Sitting in traffic isn't just unpleasant; it also wastes gasoline and is a major trigger for heart attacks, among other health problems. And of all the places to get stuck in traffic, Midtown Manhattan may be one of the worst. Midtown in Motion, a $1.6 million real-time traffic management system from NYC's Department of Transportation, prevents gridlock with a network of sensors and cameras that allows operators to adjust traffic signal patterns on the fly.
Midtown in Motion harnesses 100 microwave sensors as well as 32 traffic video cameras and E-ZPass readers at 23 intersections in a 110-square block area from Second to Sixth Avenues and from 42nd to 57th streets--all to track traffic, congestion, and vehicle travel times. Data from the sensors, cameras, and readers is sent to a control center, where engineers pinpoint "congestion choke points" as they happen and adjust traffic signals accordingly.
Engineers can easily switch between signal patterns, whether that means turning all signals on an avenue green at the same time or staggering traffic light signals on a street. So traffic signals could, for example, be changed to allow for an even distribution of traffic entering Midtown, the theory being that this could prevent crowded areas from becoming even more clogged.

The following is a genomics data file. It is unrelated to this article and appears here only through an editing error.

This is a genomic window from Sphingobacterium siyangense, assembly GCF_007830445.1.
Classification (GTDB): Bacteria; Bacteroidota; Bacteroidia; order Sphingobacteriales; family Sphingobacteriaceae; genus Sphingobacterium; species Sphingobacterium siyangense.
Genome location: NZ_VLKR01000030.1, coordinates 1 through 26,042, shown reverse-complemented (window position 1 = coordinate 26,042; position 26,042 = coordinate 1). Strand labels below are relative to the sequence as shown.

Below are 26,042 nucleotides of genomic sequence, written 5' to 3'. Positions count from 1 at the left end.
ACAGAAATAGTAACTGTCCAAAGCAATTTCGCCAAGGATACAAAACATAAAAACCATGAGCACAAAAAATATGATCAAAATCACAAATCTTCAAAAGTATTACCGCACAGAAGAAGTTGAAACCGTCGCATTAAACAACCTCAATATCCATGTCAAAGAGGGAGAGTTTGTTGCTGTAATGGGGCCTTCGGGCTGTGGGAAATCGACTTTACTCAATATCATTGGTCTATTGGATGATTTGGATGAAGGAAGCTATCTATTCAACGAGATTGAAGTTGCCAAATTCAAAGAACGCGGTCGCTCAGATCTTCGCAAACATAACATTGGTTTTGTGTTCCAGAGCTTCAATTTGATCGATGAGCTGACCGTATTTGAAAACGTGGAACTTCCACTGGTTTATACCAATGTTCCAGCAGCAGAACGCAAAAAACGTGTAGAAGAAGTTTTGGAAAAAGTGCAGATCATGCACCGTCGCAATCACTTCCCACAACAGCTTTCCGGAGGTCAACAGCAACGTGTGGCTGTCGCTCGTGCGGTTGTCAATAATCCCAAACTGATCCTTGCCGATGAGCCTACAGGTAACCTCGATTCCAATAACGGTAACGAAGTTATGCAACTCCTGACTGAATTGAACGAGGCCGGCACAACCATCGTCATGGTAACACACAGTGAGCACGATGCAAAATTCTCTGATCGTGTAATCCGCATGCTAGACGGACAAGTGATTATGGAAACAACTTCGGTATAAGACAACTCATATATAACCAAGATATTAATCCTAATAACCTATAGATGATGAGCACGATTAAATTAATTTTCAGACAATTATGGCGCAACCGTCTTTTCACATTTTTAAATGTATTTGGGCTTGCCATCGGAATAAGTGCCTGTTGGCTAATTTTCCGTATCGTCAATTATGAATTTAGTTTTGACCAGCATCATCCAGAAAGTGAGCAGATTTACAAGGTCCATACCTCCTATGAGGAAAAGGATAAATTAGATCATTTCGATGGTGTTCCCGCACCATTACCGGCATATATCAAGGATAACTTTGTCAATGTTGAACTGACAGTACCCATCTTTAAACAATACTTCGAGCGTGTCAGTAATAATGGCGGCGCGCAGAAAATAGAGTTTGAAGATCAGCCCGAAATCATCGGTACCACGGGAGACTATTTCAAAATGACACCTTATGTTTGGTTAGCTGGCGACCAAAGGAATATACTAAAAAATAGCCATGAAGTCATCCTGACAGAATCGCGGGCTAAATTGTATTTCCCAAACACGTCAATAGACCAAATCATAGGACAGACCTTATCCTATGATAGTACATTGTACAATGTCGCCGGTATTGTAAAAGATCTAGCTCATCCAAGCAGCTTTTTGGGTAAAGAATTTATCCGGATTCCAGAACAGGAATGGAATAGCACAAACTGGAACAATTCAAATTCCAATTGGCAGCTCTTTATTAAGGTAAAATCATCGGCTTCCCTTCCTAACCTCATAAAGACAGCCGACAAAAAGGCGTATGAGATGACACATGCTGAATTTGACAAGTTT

The traffic information won't just be available to city engineers. Drivers will also be able to access the information on their cell phones--and hopefully avoid burgeoning traffic jams altogether.
This is a big upgrade from NYC's old system, which only allowed engineers to preset traffic signals based on the time. As anyone who's tried to navigate the city during rush hour knows, this was an ineffective option. Midtown in Motion will certainly be a more popular traffic solution than congestion pricing, a scheme proposed by Mayor Bloomberg that would charge drivers a fee for entering Midtown during peak traffic times.
But remember: Not even a million dollars' worth of high-tech equipment and sharp-eyed engineers can get rid of traffic jams altogether. If you don't want to deal with traffic, it's still wise to steer clear of Midtown.
[Image by Flickr user Kevin Coles]